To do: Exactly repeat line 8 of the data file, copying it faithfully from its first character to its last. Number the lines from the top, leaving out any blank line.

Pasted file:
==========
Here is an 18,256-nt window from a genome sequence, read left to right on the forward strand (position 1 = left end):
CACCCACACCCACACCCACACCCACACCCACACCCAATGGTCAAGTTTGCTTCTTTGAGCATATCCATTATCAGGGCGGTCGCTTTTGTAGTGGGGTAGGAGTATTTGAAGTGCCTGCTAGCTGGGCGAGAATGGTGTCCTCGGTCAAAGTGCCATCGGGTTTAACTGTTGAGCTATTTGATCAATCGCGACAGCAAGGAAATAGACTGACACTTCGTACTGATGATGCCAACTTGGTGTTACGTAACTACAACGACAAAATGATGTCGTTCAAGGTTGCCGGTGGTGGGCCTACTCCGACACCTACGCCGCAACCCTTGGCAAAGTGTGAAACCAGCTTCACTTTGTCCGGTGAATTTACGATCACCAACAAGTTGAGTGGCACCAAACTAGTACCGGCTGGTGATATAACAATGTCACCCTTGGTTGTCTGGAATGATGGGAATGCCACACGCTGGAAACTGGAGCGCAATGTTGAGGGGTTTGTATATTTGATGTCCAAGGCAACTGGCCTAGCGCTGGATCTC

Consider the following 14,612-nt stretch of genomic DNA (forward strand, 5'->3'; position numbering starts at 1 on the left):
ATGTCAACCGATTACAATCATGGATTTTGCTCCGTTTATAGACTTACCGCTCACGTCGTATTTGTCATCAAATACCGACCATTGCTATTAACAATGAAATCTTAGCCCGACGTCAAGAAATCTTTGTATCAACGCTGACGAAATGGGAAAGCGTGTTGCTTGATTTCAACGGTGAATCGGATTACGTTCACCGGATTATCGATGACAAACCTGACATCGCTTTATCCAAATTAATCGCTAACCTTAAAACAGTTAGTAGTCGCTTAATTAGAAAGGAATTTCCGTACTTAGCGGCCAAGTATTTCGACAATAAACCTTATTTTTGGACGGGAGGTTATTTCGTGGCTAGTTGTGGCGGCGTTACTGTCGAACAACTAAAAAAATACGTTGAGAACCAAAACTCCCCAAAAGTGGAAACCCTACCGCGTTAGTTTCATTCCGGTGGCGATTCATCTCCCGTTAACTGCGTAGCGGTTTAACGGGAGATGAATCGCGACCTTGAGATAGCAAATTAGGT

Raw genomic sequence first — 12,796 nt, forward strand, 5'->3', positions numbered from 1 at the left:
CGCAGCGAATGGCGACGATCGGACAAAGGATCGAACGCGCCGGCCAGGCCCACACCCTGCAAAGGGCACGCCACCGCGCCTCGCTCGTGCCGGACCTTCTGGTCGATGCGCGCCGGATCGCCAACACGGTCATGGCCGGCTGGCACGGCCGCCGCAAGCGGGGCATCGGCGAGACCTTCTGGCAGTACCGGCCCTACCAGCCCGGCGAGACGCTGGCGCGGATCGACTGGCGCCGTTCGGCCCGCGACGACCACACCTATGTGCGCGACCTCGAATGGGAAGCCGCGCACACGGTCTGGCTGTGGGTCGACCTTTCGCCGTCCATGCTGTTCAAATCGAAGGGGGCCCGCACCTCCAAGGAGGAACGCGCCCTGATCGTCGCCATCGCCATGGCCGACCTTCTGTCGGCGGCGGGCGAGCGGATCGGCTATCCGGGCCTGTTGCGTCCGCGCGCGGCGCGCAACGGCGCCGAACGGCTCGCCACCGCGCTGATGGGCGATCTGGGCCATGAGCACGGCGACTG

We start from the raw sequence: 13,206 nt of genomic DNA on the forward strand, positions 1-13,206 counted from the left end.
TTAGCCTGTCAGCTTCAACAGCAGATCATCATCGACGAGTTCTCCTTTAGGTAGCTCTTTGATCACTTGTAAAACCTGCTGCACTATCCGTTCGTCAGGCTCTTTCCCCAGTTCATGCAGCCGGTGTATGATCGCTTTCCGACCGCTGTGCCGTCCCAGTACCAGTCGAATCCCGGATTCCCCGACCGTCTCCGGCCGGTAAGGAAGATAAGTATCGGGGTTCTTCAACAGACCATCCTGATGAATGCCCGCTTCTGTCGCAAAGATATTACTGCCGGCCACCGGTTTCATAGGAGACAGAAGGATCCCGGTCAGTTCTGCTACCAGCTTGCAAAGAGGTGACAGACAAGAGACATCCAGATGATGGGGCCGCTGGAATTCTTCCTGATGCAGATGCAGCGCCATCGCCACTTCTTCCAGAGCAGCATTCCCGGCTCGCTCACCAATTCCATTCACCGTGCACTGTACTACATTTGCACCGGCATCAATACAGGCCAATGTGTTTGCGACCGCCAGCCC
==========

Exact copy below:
TTAGCCTGTCAGCTTCAACAGCAGATCATCATCGACGAGTTCTCCTTTAGGTAGCTCTTTGATCACTTGTAAAACCTGCTGCACTATCCGTTCGTCAGGCTCTTTCCCCAGTTCATGCAGCCGGTGTATGATCGCTTTCCGACCGCTGTGCCGTCCCAGTACCAGTCGAATCCCGGATTCCCCGACCGTCTCCGGCCGGTAAGGAAGATAAGTATCGGGGTTCTTCAACAGACCATCCTGATGAATGCCCGCTTCTGTCGCAAAGATATTACTGCCGGCCACCGGTTTCATAGGAGACAGAAGGATCCCGGTCAGTTCTGCTACCAGCTTGCAAAGAGGTGACAGACAAGAGACATCCAGATGATGGGGCCGCTGGAATTCTTCCTGATGCAGATGCAGCGCCATCGCCACTTCTTCCAGAGCAGCATTCCCGGCTCGCTCACCAATTCCATTCACCGTGCACTGTACTACATTTGCACCGGCATCAATACAGGCCAATGTGTTTGCGACCGCCAGCCC